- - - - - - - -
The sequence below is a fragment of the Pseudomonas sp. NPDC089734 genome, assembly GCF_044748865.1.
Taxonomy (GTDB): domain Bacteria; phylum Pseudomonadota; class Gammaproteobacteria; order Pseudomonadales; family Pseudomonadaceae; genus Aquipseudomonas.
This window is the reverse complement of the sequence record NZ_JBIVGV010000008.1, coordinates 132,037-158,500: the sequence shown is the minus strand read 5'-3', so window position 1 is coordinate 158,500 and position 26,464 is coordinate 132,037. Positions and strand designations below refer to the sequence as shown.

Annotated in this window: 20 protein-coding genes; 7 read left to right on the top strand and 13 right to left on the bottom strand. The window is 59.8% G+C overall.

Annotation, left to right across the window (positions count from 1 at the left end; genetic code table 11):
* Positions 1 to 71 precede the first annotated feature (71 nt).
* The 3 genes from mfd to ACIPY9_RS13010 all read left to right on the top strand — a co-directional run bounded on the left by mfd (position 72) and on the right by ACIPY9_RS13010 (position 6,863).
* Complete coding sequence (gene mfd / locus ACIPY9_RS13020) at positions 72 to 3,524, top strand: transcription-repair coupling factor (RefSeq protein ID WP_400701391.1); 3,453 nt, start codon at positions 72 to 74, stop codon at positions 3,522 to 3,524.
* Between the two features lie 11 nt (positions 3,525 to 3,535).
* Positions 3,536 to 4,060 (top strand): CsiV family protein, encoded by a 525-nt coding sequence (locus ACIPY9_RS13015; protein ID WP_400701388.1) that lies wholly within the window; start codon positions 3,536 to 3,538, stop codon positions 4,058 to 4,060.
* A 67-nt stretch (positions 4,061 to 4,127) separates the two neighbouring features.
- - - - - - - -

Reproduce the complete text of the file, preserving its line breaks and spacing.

The sequence below is a fragment of the Pseudomonas sp. NPDC089734 genome, assembly GCF_044748865.1.
Taxonomy (GTDB): domain Bacteria; phylum Pseudomonadota; class Gammaproteobacteria; order Pseudomonadales; family Pseudomonadaceae; genus Aquipseudomonas.
This window is the reverse complement of the sequence record NZ_JBIVGV010000008.1, coordinates 132,037-158,500: the sequence shown is the minus strand read 5'-3', so window position 1 is coordinate 158,500 and position 26,464 is coordinate 132,037. Positions and strand designations below refer to the sequence as shown.

Annotated in this window: 20 protein-coding genes; 7 read left to right on the top strand and 13 right to left on the bottom strand. The window is 59.8% G+C overall.

Annotation, left to right across the window (positions count from 1 at the left end; genetic code table 11):
* Positions 1 to 71 precede the first annotated feature (71 nt).
* The 3 genes from mfd to ACIPY9_RS13010 all read left to right on the top strand — a co-directional run bounded on the left by mfd (position 72) and on the right by ACIPY9_RS13010 (position 6,863).
* Complete coding sequence (gene mfd / locus ACIPY9_RS13020) at positions 72 to 3,524, top strand: transcription-repair coupling factor (RefSeq protein ID WP_400701391.1); 3,453 nt, start codon at positions 72 to 74, stop codon at positions 3,522 to 3,524.
* Between the two features lie 11 nt (positions 3,525 to 3,535).
* Positions 3,536 to 4,060 (top strand): CsiV family protein, encoded by a 525-nt coding sequence (locus ACIPY9_RS13015; protein ID WP_400701388.1) that lies wholly within the window; start codon positions 3,536 to 3,538, stop codon positions 4,058 to 4,060.
* A 67-nt stretch (positions 4,061 to 4,127) separates the two neighbouring features.